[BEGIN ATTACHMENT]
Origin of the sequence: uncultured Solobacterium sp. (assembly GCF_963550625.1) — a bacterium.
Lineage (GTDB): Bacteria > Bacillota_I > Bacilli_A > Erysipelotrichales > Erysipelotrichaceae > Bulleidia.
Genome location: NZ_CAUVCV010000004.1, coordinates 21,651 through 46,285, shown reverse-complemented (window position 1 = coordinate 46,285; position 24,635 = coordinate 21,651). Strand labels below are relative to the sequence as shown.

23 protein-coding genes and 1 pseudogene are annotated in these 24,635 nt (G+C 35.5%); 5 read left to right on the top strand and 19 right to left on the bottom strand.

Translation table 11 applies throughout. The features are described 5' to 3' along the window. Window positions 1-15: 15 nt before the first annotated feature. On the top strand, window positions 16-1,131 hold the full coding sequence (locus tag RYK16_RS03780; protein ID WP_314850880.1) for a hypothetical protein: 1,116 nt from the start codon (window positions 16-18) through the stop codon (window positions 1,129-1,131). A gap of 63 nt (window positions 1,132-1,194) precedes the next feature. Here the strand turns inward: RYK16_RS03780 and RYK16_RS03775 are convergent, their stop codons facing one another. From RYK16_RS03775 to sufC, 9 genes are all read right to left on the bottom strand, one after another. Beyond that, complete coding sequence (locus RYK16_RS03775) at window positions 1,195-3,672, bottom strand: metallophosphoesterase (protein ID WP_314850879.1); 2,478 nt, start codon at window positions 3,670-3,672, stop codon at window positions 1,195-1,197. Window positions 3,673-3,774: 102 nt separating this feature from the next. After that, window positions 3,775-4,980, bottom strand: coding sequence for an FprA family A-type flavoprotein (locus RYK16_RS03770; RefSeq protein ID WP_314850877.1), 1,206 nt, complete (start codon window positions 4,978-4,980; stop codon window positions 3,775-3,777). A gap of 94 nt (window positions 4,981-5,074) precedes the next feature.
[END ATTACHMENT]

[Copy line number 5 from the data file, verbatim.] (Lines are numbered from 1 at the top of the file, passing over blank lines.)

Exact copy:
Translation table 11 applies throughout. The features are described 5' to 3' along the window. Window positions 1-15: 15 nt before the first annotated feature. On the top strand, window positions 16-1,131 hold the full coding sequence (locus tag RYK16_RS03780; protein ID WP_314850880.1) for a hypothetical protein: 1,116 nt from the start codon (window positions 16-18) through the stop codon (window positions 1,129-1,131). A gap of 63 nt (window positions 1,132-1,194) precedes the next feature. Here the strand turns inward: RYK16_RS03780 and RYK16_RS03775 are convergent, their stop codons facing one another. From RYK16_RS03775 to sufC, 9 genes are all read right to left on the bottom strand, one after another. Beyond that, complete coding sequence (locus RYK16_RS03775) at window positions 1,195-3,672, bottom strand: metallophosphoesterase (protein ID WP_314850879.1); 2,478 nt, start codon at window positions 3,670-3,672, stop codon at window positions 1,195-1,197. Window positions 3,673-3,774: 102 nt separating this feature from the next. After that, window positions 3,775-4,980, bottom strand: coding sequence for an FprA family A-type flavoprotein (locus RYK16_RS03770; RefSeq protein ID WP_314850877.1), 1,206 nt, complete (start codon window positions 4,978-4,980; stop codon window positions 3,775-3,777). A gap of 94 nt (window positions 4,981-5,074) precedes the next feature.